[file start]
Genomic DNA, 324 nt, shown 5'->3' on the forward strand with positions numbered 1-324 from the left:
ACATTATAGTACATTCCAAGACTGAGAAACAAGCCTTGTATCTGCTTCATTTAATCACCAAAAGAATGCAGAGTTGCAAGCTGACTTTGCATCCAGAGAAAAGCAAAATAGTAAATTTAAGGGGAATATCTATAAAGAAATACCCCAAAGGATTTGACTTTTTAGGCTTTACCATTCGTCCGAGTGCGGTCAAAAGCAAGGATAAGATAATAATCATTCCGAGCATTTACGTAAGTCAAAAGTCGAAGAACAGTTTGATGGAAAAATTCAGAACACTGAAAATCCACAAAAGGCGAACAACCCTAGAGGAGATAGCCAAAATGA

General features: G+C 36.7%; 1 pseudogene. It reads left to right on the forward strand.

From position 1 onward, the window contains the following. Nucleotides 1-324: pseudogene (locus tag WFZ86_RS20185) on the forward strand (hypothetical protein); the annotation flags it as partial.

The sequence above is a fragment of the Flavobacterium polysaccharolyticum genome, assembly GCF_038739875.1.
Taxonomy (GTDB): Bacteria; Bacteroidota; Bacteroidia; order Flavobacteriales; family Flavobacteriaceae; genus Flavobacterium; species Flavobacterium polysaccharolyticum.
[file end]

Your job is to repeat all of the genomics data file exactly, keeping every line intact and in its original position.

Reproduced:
Genomic DNA, 324 nt, shown 5'->3' on the forward strand with positions numbered 1-324 from the left:
ACATTATAGTACATTCCAAGACTGAGAAACAAGCCTTGTATCTGCTTCATTTAATCACCAAAAGAATGCAGAGTTGCAAGCTGACTTTGCATCCAGAGAAAAGCAAAATAGTAAATTTAAGGGGAATATCTATAAAGAAATACCCCAAAGGATTTGACTTTTTAGGCTTTACCATTCGTCCGAGTGCGGTCAAAAGCAAGGATAAGATAATAATCATTCCGAGCATTTACGTAAGTCAAAAGTCGAAGAACAGTTTGATGGAAAAATTCAGAACACTGAAAATCCACAAAAGGCGAACAACCCTAGAGGAGATAGCCAAAATGA

General features: G+C 36.7%; 1 pseudogene. It reads left to right on the forward strand.

From position 1 onward, the window contains the following. Nucleotides 1-324: pseudogene (locus tag WFZ86_RS20185) on the forward strand (hypothetical protein); the annotation flags it as partial.

The sequence above is a fragment of the Flavobacterium polysaccharolyticum genome, assembly GCF_038739875.1.
Taxonomy (GTDB): Bacteria; Bacteroidota; Bacteroidia; order Flavobacteriales; family Flavobacteriaceae; genus Flavobacterium; species Flavobacterium polysaccharolyticum.